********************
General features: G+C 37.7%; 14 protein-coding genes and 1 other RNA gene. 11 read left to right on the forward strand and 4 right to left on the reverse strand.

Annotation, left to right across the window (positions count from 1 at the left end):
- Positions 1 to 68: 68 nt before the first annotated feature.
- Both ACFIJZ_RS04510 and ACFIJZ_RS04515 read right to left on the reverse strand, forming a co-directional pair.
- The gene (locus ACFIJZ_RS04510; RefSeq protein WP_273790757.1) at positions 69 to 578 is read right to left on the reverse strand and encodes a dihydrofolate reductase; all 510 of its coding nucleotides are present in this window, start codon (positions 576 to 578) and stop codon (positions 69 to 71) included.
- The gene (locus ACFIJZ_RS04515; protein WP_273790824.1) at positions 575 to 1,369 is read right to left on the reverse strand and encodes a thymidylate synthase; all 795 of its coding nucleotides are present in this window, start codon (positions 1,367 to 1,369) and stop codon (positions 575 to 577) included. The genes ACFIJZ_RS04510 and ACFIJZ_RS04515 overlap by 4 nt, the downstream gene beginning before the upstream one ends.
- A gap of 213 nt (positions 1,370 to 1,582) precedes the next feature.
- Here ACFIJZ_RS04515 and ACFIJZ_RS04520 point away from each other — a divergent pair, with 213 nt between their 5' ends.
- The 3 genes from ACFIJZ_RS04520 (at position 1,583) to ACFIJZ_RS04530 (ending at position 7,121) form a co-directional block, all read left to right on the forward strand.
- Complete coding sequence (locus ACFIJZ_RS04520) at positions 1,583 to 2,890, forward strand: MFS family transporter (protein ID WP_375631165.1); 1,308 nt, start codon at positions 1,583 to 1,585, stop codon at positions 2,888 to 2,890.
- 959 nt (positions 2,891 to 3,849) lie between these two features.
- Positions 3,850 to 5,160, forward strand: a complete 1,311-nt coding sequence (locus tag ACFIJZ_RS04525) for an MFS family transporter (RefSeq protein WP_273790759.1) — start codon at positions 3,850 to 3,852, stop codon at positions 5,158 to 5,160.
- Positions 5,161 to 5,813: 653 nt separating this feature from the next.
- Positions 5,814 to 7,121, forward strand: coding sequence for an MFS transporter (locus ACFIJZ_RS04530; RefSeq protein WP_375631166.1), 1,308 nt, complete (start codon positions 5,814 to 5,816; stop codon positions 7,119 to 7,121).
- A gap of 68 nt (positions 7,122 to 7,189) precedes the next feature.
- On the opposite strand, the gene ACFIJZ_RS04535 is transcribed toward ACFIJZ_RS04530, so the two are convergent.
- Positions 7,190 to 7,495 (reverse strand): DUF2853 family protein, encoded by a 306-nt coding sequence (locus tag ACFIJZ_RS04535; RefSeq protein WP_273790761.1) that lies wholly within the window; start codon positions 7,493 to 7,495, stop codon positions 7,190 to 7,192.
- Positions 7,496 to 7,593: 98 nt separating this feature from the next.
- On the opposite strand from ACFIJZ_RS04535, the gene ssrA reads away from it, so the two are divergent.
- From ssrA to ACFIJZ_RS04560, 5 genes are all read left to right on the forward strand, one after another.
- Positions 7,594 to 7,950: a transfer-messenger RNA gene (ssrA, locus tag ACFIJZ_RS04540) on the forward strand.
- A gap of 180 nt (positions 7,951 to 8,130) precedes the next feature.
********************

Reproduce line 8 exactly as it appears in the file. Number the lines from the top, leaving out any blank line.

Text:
- Here ACFIJZ_RS04515 and ACFIJZ_RS04520 point away from each other — a divergent pair, with 213 nt between their 5' ends.